Come on to all fours. Place the forearms on the floor and interlace the fingers. I like to tuck the bottom pinkie inside the clasped hands so it doesn’t get squished when you put weight on it. You want to bring your elbows a little bit closer together than shoulder width distance, as when you place weight on the forearms the skin will roll out and the elbows tend to get a little further apart. You want to end up with a pretty equally sided triangle between elbows and hands. Keep the shoulders broad and press begin to bring some weight into the forearms. Lay the crown of the head down on the floor with the back of the head either behind the hands if they are clasped or nestled into open palms. Some people like to place a blanket under their heads for a little cushion, but be aware that the increased give of the blanket can actually make balancing more difficult. Tuck the toes underneath and lift the knees off the floor.
At this point you have several options and modifications. Beginners will most likely start against a wall to get the sensation of being upside down without worrying about falling over. If you take the pose against the wall, make sure to place the hands no further than a couple of inches away. Having the hands further away from the wall then that leads to excessive arching in the back. No matter if you are against the wall or in the middle of the room, begin to walk the feet in toward the head and bring the hips up over the head. For those with sufficient flexibility, the hips will actually come further forward than the head to counterbalance the feet. Then, as weight is placed on the forearms, the legs will lift off the mat. The majority of the weight should stay in the forearms. Try not to collapse your weight onto the head. In the ideal world, the legs will be straight as they are lifted, though bending the knees means that the center of gravity is more toward the center line which makes it easier to find balance. You can start with bent legs if you like, then work your way toward straight.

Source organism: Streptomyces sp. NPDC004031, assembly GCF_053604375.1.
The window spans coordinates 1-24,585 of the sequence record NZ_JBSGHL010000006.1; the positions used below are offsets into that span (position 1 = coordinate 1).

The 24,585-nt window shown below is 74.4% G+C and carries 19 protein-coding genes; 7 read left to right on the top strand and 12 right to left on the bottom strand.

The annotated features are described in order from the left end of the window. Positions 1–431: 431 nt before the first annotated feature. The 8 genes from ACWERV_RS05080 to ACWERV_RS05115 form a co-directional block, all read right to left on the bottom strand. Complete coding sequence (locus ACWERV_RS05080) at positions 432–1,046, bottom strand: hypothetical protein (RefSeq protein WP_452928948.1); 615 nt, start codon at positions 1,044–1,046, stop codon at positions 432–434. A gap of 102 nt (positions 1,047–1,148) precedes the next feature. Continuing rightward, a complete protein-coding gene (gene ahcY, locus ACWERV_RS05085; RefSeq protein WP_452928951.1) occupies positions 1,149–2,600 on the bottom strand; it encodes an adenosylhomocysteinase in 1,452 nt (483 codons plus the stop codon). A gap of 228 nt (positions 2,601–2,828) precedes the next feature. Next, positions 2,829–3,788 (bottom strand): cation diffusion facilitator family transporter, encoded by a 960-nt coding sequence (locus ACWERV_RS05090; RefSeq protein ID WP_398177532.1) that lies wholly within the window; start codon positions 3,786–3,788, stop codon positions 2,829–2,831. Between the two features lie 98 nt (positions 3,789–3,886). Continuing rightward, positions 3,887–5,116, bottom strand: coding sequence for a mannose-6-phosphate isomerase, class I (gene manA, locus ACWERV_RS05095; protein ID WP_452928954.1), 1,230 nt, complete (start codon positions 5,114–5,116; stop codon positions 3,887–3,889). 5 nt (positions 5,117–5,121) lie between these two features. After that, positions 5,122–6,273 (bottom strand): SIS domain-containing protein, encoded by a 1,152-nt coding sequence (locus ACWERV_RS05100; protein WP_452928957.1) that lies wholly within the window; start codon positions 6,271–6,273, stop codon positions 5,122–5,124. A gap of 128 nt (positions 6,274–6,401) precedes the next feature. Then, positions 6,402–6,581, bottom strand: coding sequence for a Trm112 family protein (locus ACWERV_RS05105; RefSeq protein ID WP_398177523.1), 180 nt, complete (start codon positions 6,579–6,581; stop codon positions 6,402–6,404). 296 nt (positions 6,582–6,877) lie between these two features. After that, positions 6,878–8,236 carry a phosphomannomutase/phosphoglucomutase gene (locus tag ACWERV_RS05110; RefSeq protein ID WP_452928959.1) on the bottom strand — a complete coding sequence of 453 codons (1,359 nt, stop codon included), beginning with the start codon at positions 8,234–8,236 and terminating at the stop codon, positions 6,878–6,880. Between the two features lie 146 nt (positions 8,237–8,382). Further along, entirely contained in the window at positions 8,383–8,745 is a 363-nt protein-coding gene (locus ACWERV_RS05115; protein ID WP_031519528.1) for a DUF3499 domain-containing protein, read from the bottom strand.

For those with less hamstring flexibility, coming up even with bent legs will be difficult and you may need to resort to gently hopping the feet up. This is fine, but avoid just throwing the legs up, especially if relying on a wall. Try to stay in control and use only as much force to hop up as is required. Some people seem to insist on kicking up one leg at a time, and if this is you fine, but make sure to alternate the legs so you are not always kicking up with the same leg.
Once you have lifted the feet overhead, engage the serratus anterior (the muscles on the outside of the ribs) to keep the shoulder blades wide and engage the lats to draw the shoulder blades down the back (or up in this case) away from the head. Tuck the tailbone so the lower back lengthens and at the same time, roll the thighs in toward each other and press through the inner edges of the feet. The feet should be directly over the hips which should be directly over the head. The breath should be relaxed and steady.
While there are some inherent benefits just to spending a little time in headstand, I would encourage you to stay in the pose long enough that you continue to progress. In the beginning it will be hard work just making the attempt to come up, but often as people become proficient and steady in headstand, they get lazy and come down well before they truly find their edge. You can continue to add to the time spent in the pose or keep working to develop stability and strength by lowering and lifting the legs (as close to the floor as you can) until you begin to feel tired.
If you have any questions, please leave a comment below. I’d love to hear from you or see you at one of my classes!